If you read David’s resume, it reads like an obsessive-compulsive’s resume. He never, NEVER! stopped acting. I don’t know if he used that as well to fill up his time, to fill up his heart, to numb his mind from the horror of what he must have felt inside.
But the bottom line is…
He Shouldn’t Have Died
Now I’m not going religious with this. All of you who believe that those who commit suicide are going to hell, forgive me if this offends you, are more likely to go to hell. Love thy neighbor as thyself. Shouldn’t you have some compassion for a person who experienced so much pain that the only way he knew to escape was to end his life? “Well still!” some say, “He shouldn’t have done it. It’s cowardice.” All I can say is, buddy, once you’ve been there, once you’ve experienced the bottom of despair, then come back to me and tell me that suicide is an impossibility for someone in that position. Have compassion, not condemnation, my friend; because, you may very well find yourself there one day. I certainly didn’t expect to.
No. The real issue is not what’s going to happen to David’s soul now that he’s dead, or whether or not suicide is right or wrong; and, despite what I said about having compassion for those who choose to end their lives, I do not feel that suicide is the right choice. The real issue is how does one; especially one with all the fame, fortune and money one could want; get to a point emotionally where she wants to end her life?
How does someone get into that emotional position? I don’t know. If I knew I wouldn’t (from time to time) be there myself. So, in actuality, the only relevant question becomes…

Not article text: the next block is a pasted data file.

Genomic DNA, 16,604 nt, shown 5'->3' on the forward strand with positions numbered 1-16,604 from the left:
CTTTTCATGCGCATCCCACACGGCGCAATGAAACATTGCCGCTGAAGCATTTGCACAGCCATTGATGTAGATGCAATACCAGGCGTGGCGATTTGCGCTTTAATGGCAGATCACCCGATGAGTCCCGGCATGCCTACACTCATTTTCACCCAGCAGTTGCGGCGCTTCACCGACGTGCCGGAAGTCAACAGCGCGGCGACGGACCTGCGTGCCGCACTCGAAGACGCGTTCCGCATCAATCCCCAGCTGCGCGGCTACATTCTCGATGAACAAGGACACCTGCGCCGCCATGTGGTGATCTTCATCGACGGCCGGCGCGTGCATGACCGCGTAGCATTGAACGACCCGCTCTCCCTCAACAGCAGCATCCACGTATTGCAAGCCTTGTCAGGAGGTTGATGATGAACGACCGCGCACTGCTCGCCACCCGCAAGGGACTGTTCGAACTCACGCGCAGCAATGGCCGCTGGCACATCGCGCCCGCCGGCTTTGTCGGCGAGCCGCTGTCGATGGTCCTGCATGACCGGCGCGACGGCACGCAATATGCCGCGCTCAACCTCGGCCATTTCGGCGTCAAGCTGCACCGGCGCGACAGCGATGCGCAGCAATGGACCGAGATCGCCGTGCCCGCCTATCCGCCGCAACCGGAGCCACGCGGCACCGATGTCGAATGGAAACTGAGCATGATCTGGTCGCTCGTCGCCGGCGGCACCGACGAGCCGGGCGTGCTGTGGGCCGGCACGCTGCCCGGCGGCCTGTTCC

If You’re There, How Do You Get Out?
First of all, I know that becoming famous will not magically cure my emotional, phyisical, chemical, whatever -al problems. I think Chris and David and friends taught us that. I don’t think Heath Ledger committed suicide but I did read several interview of his, and despite his fame and sexual appeal, he was not very happy.
What is, indeed, happiness? And how does one go about getting it? How does one get to a point where fame and fortune are nice things, but not needed, not things I use to get happiness?
What I do know is that going after the fame is a losing proposition. What I do know is that worldly success does not make you feel good about yourself. It can be nice, but it does a shitty job of filling the void. If money and fame were all it took, David would not be dead in a hotel room in Thailand.
I believe some care must be given to the heart. I believe that what you do has nothing to do with what you feel. I am slowly but surely learning this. It is hard sometimes when the storm of depression overtakes me but, it’s there… It’s quiet but it’s there. There is a peace at the center of each and every one of us.
Read this. Will I ever get rid of my Scottish connection? Probably not.
Hard as it may seem, nothing you do will make you happy. You can only be happy as you do the things you choose to do.
Going down the river this summer will not make Phil and me happy. It may give us an opportunity to be happy, but as Abraham Lincoln said, “People are about as happy as they make up their minds to be.” We will be happy only if we choose it. Nothing more, nothing less. No amount of women (though they be nice, ;)), sex, money, rivers, adventures, will help. Connect with your soul. Connect with your spirit and move forth.
I invite you to come with us, and I invite you to be happy.
Rest in peace, David Carradine. We will miss you; and wherever you are, I hope you have peace.